STILL NO Z IN VIETNAMESE.

A reader (thanks, Caroline!) sent me a link to this Economist post about a decision by the Vietnamese Ministry of Education not to add the extra letters f, j, w, and z to the alphabet:

Vietnamese scholars took the opportunity to talk about what the script means to them. The debate has mostly been over modernisation and global integration versus cultural integrity. Pham Van Tinh, of the Institute of Lexicography and Encyclopaedia, argued that “these letters are very popular in many languages in the world” and that people already come across them in science and other areas. But another professor said that scripts are part of a country’s “cultural heritage”, perhaps forgetting for a moment how recently quoc ngu had been adopted.
In the end, inertia won out. Changing the alphabet would have taken a lot of work and cost. Add to that the fact that Vietnam has a habit of ignoring its own legislation, whether on public smoking or motorcycle helmets. Getting another generation to sing a new alphabet song and under-resourced schools to print up new alphabet posters would have taken scarce time and money. Those who want to use f and the rest are just going to have to do it without official sanction.

I always like the idea of doing things without official sanction. But while I’m on the subject, does anybody know the story with Zien Hong, name of a Vietnamese restaurant in Portland, Oregon, and of a former publishing house in Saigon? I’m thinking it may have to do with the fact that d and gi are both pronounced /z/ in the northern dialect, but I’d love to know the details.

Comments

  1. Vietnam has a habit of ignoring its own legislation, whether on public smoking or motorcycle helmets.
    This happens in all sensible countries except for the Nordic ones, not only Vietnam.

  2. No, Crown, it’s not sensible at all. I can assure you that!

  3. It may not be sensible, but it’s heartening.

  4. I’ll make an exception for Argentina, then.

  5. I want to hear the Vietnamese alphabet song.

  6. For the introduction of z to make sense, they first would have to agree on whether d, r and gi are pronounced /z/ as in the north or /y/ as in the south… and some dialects still pronounce these three letter forms differently, unlike Ha Noi or Sai Gon !

  7. michael farris says:

    The historical info the article was pretty wrong. The French didn’t cause the transition from characters to Latin. They merely formalized a grass roots movement that had been going on for decades.
    And I don’t see any need to formally add the letters in question to the Vietnamese alphabet. Vietnamese speakers ime can and do use them in foreign names* but they’re not needed at all for Vietnamese words.
    I’ve never heard of a Vietnamese alphabet song but there is a traditional way of spelling words out loud that sounds a lot like singing. IIRC the final is spelt out loud, then the intitial then the tone and the whole thing repeated. I was hoping an example would be on youtube but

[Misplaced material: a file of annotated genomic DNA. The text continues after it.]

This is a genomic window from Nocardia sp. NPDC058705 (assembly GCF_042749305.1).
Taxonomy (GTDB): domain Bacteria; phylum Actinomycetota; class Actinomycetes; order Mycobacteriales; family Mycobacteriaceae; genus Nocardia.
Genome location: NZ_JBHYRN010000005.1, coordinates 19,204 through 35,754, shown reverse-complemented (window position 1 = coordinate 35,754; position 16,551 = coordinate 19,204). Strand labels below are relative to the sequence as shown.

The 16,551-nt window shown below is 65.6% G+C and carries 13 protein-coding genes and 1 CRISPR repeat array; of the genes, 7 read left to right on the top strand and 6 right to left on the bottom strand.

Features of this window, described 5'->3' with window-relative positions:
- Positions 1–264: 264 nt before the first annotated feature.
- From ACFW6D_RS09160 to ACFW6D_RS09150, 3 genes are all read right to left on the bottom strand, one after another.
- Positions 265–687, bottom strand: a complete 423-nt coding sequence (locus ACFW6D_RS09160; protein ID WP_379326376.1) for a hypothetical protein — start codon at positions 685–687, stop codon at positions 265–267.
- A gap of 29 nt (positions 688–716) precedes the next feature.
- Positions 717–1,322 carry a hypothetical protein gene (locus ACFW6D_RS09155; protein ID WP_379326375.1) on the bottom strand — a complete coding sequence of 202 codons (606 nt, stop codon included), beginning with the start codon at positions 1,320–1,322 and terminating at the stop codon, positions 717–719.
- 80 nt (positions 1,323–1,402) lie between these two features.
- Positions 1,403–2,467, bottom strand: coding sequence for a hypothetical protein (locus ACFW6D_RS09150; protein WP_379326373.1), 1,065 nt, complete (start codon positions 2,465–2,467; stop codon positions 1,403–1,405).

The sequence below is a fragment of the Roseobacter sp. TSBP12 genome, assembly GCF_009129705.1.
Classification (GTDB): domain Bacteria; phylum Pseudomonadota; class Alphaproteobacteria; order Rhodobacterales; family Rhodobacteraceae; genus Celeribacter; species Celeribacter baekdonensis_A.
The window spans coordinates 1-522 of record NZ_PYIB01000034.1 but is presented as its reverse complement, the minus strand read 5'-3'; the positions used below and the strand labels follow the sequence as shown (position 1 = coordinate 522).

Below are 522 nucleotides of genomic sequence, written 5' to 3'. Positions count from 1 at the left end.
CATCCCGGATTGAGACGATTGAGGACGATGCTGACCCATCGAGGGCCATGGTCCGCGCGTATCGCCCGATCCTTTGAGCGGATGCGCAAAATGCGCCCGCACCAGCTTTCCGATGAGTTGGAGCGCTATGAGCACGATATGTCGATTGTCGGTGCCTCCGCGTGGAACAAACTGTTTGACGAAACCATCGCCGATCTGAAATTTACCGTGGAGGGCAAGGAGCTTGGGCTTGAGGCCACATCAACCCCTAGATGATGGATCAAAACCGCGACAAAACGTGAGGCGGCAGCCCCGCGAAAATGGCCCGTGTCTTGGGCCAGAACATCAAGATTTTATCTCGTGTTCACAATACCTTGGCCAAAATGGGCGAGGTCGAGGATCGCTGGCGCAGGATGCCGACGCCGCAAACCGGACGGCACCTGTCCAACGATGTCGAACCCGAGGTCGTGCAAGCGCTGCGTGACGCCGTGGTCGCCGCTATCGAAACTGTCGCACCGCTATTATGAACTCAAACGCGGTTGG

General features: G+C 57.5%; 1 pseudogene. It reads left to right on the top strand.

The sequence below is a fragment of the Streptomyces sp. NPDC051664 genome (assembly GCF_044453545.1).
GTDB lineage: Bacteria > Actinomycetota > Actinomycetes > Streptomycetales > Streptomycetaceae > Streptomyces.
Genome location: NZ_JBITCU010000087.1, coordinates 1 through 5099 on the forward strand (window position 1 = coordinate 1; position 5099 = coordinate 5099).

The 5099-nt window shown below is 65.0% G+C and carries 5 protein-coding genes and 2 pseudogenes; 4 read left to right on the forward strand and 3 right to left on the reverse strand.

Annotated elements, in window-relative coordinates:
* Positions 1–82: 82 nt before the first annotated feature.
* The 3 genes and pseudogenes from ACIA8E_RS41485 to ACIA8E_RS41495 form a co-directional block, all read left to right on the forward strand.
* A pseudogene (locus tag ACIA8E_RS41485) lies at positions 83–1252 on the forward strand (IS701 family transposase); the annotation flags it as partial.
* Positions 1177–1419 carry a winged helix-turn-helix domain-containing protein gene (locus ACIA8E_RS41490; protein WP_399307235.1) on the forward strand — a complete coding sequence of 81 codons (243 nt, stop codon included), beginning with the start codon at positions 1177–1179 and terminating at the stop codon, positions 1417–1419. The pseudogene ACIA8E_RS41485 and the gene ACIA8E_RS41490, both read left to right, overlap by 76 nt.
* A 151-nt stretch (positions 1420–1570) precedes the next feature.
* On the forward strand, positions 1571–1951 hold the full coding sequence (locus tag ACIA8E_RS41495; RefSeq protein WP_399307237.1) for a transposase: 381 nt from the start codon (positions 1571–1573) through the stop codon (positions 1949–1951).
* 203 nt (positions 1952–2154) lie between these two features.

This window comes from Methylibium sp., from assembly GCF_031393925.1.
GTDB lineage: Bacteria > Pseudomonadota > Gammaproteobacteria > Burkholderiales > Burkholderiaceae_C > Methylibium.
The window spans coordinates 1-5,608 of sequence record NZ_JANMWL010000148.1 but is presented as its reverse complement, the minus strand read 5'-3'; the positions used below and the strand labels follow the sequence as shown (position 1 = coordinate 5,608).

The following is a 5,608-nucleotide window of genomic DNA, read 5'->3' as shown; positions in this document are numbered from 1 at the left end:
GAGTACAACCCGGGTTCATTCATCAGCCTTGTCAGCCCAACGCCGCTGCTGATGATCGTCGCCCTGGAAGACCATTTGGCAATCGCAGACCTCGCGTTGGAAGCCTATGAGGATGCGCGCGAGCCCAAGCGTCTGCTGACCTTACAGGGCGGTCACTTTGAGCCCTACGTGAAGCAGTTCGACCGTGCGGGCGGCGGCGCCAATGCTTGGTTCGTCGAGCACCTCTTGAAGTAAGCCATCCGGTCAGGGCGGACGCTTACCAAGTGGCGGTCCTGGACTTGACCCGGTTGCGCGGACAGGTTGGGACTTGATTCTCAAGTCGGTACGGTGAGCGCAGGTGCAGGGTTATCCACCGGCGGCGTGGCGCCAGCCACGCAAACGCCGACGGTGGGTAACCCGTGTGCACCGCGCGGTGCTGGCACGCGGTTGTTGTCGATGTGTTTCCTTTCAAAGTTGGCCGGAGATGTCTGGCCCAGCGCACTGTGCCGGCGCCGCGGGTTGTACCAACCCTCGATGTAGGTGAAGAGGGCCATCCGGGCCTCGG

*part of a long tradition of using non-Vietnamese names for non-Vietnamese foreign people and places. In times past Chinese and French international names were used to mediate between Vietnam and the outside world and now often English place names are dumped in the middle of otherwise all-Vietnamese texts.

  8. “Pham Van Tinh”: is this a case of “ph” doing service for “f”?
    P.S.: how is the “nh” pronounced?
    P.P.S.: if I were reforming an alphabet, it’s “l” I’d omit. It’s far too easily confused with “1″. I’d be tempted to omit “o” on similar grounds but I suppose I’d resist.

  9. Yes, ph is pronounced /f/.
    The pronunciation of nh differs between North and South. Technically, nh is /ɲ/ in the North and /n/ in the South. Omniglot has a passage with the words sinh, bình, and tình in it, read aloud by Northern and Southern speakers, although it’s read quite quickly so it may not be easy to pick them out of the stream of sound.
    The Vietnamese way of writing the letters in hand writing is actually rather ornate. The letter ‘l’ is looped, if I remember rightly, and ’1′ is the French style. No danger of getting them mixed up.

  10. Michael’s comment about the historical info was also correct. Alexandre de Rhodes was French, but it’s not correct to say that he ‘learned the language there in some six months and then transposed into his alphabet’. He was actually endebted to the work of earlier Portuguese missionaries. The Vietnamese alphabet is more Portuguese than French in inspiration, including the ‘nh’ mentioned above. A Frenchman would arguably have plumped for ‘gn(e)’ or somesuch.

  11. marie-lucie says:

    Bathrobe is right. Portuguese missionaries created the Vietnamese and Cambodian latinizations.

  12. michael farris says:

    “The pronunciation of nh differs between North and South. Technically, nh is /ɲ/ in the North and /n/ in the South”
    Word finally, though word initially it’s /ɲ/ everywhere as far as I know.

  13. Whoa! Here‘s the direct link, if you don’t mind getting dizzy.

  14. “in hand writing”: hee, hee, hee.

  15. marie-lucie says:

    Dizzy is the word! don’t wait for the end.

  16. “PPS how is the “nh” pronounced?”
    In south Việt Nam, it should be pronounced /n/, but some people pronounce it /ɲ/ like in north Việt Nam or a cross between the two. I believe the pronunciation is derived from Portuguese. Try asking people how to pronounce the city name of Nha Trang. Nha Trang in Cantonese would seem to have a “Ng” initial.